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Consider the polynomial $f(x) = x^3 + \zeta x + \sqrt{3}$ in $\mathbb{C}[x],$ where $\zeta$ is a primitive third root of unity. Given a root $\alpha$ of $f(x)$ in $\mathbb{C},$ prove that $4 \leq [\mathbb{Q}(\alpha) : \mathbb{Q}] \leq 12.$

We note first that $[\mathbb{Q}(\sqrt{3}, \zeta) : \mathbb{Q}] = 4.$ Either $f(x)$ is irreducible in $\mathbb{Q}(\sqrt{3}, \zeta)[x]$ or not. Given that $f(x)$ is irreducible in $\mathbb{Q}(\sqrt{3}, \zeta)[x],$ we have that $[\mathbb{Q}(\sqrt{3}, \zeta, \alpha) : \mathbb{Q}] = 12.$ We note that $\mathbb{Q}(\alpha) \subseteq \mathbb{Q}(\sqrt{3}, \zeta, \alpha),$ from which we conclude that $[\mathbb{Q}(\alpha) : \mathbb{Q}] \leq 12.$ Getting the lower bound is proving to be more difficult than this. I would like to say that if $f(x)$ is reducible in $\mathbb{Q}(\sqrt{3}, \zeta)[x],$ then $[\mathbb{Q}(\alpha) : \mathbb{Q}] \geq 4,$ but I am not convinced. Can anyone provide a push in the right direction?

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If $f$ is reducible in $K=\mathbb{Q}(\zeta,\sqrt{3})$, it either splits completely or it decomposes into a linear and a quadratic factors. In the first case $\alpha\in K$. In the second case, $\alpha$ is either the roots of the linear factor and again $\alpha\in K$, or is a root of the second factor and the extension requires a further quadratic extension of $K$. So, the lower bound is when $\alpha\in K$.

Now, if $\alpha\in K$, we need to show that $\alpha$ is not in an (strict) intermediate extension between $K\supset H\supset \mathbb{Q}$. If that is the case then $[H:\mathbb{Q}]=2$, the only divisor of $4=[K:\mathbb{Q}]$ that is not $1$ or $4$. Then $\alpha$ is a root of a quadratic polynomial with rational coefficients. This polynomial $x^2+ax+b$ must divide $f$. The condition that the remainder is $0$ gives you $\zeta$ and $\sqrt{3}$ expressed as a rational numbers:

$$\frac{x^3+\zeta x+\sqrt{3}}{x^2+ax+b}=(x-a)+\frac{(\zeta-b+a)x+(\sqrt{3}+ab)}{x^2+ax+b}$$

Therefore $$\begin{align}\zeta&=b-a\\\sqrt{3}&=-ab\end{align}$$

which contradicts that $\zeta$ and $\sqrt{3}$ are not rational. Therefore, $\alpha$ cannot be in a field properly contained in $K=\mathbb{Q}(\zeta,\sqrt{3})$.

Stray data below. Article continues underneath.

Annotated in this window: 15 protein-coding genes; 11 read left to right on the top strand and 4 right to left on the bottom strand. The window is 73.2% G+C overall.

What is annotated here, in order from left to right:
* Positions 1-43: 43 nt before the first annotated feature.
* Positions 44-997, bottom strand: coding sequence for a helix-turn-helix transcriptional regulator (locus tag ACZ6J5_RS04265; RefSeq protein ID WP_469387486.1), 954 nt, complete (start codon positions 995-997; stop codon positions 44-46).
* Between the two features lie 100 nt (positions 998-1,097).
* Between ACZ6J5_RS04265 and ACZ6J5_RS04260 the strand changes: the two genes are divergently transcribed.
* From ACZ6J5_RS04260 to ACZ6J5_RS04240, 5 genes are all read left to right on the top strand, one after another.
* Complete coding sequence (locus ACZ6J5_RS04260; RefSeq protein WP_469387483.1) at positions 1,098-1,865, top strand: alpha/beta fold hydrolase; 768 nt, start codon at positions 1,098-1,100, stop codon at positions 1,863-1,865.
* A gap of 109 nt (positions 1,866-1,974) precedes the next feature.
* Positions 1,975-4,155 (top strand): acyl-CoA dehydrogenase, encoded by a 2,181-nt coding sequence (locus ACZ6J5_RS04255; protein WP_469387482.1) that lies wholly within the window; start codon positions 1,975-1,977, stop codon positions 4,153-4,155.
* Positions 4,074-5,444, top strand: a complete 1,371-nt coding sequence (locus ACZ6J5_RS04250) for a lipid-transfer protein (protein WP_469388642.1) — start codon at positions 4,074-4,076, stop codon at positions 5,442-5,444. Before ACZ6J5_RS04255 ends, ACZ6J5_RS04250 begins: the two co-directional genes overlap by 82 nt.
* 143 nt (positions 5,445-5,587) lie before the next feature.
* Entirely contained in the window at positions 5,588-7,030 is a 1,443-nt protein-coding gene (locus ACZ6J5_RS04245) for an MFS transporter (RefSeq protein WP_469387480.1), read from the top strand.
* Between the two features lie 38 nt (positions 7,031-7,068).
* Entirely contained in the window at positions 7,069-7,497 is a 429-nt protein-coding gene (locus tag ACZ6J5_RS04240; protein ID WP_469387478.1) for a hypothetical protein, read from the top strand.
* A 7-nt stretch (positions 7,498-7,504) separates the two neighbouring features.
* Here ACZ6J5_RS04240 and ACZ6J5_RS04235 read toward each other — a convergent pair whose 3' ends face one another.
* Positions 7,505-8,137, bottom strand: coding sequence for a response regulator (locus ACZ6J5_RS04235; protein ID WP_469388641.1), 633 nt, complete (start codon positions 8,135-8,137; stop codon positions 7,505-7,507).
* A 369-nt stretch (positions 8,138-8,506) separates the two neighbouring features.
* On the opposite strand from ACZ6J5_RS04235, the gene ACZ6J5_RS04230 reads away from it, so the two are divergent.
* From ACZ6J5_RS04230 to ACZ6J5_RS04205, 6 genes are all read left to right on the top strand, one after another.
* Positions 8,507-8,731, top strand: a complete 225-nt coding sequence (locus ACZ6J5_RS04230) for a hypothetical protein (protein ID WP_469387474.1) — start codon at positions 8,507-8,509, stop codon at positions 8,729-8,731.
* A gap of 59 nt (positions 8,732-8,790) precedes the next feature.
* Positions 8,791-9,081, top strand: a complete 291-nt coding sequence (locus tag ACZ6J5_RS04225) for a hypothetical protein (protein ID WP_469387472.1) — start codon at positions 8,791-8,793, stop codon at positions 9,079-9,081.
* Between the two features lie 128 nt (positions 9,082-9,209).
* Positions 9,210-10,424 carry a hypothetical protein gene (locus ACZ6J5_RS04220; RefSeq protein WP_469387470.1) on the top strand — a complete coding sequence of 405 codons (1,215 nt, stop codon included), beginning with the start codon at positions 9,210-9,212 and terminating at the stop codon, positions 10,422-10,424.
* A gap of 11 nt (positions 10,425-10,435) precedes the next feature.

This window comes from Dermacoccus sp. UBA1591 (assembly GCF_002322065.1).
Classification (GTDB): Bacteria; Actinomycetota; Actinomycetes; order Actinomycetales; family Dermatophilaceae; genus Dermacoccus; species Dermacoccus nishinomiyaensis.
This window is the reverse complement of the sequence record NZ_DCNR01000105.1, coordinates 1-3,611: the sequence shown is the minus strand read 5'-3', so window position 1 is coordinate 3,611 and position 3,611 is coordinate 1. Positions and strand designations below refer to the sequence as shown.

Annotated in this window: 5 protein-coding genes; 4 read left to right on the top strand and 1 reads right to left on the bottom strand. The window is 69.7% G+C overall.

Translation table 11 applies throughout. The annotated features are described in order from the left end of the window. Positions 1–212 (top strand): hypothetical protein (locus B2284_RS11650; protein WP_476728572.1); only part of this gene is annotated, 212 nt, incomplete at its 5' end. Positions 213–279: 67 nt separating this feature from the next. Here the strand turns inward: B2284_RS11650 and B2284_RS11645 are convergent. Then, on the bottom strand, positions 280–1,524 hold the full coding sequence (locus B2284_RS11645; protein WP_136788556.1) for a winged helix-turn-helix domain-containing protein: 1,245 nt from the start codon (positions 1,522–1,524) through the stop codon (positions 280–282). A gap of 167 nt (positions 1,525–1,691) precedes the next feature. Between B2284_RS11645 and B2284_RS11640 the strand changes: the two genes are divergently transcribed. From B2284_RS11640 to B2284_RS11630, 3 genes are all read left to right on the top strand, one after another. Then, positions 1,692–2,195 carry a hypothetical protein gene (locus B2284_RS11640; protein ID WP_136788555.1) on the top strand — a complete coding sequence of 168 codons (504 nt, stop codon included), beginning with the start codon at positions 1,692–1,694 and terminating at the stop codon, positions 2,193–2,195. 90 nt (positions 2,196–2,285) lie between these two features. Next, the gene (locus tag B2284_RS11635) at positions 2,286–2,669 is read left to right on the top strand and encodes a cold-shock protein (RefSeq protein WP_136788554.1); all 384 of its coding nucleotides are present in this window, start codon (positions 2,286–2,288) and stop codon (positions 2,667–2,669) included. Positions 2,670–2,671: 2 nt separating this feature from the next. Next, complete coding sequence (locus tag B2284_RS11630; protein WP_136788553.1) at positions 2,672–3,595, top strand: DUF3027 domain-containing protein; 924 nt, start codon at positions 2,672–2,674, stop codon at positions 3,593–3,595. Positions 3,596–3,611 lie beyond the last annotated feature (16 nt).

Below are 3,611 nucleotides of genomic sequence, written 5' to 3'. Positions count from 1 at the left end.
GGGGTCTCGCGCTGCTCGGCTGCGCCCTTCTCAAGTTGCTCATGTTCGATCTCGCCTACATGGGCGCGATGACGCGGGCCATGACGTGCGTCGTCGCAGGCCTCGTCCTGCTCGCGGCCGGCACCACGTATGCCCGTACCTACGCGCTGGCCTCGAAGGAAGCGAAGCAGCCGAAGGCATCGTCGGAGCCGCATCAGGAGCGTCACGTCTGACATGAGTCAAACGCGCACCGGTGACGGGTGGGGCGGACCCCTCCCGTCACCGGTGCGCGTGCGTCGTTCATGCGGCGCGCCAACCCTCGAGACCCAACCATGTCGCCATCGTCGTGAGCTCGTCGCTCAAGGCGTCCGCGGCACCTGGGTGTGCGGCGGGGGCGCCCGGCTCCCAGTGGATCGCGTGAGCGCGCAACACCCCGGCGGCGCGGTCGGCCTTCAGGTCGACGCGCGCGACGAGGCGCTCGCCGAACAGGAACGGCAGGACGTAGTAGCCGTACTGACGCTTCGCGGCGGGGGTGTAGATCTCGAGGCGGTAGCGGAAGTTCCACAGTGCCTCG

Aside:

The minimal polynomial of $\alpha$ turns out to be $x^{12}-2x^{10}+ 3 x^{8}-8x^6+7x^4+3x^2+9$. Therefore, actually $[\mathbb{Q}(\alpha):\mathbb{Q}]=12$

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  • $\begingroup$ Excellent. During my original attempt of the problem, I had worked out exactly what you stated in the first paragraph, and I had thought about whether or not $\mathbb{Q}(\alpha) = \mathbb{Q}(\sqrt{3}, \zeta),$ but as you correctly pointed out, we simply need to show that $\alpha$ is not contained in a degree two extension of $\mathbb{Q}.$ Thank you very much for your time. $\endgroup$ – Dylan_Carlo_Beck Aug 2 '18 at 6:06
  • $\begingroup$ Can you elaborate on how you obtain the minimal polynomial? I am fascinated. $\endgroup$ – Dylan_Carlo_Beck Aug 2 '18 at 6:08
  • $\begingroup$ @Dylan_Carlo_Beck That was done by a computer. $\zeta$ and $\sqrt{3}$ are expressed in radicals, and so can be the roots of a cubic. So, you can compute the three values of $\alpha$. Then the minimal polynomial can also be found algorithmically by searching for rational combinations between its powers. No something worth doing by hand. $\endgroup$ – user580373 Aug 2 '18 at 10:30
  • $\begingroup$ I just typed up my solution to the problem, and I noticed that we should have $\zeta = b - a^2.$ Of course, the contradiction is reached all the same, but I just figured I'd point that out. $\endgroup$ – Dylan_Carlo_Beck Aug 2 '18 at 18:35

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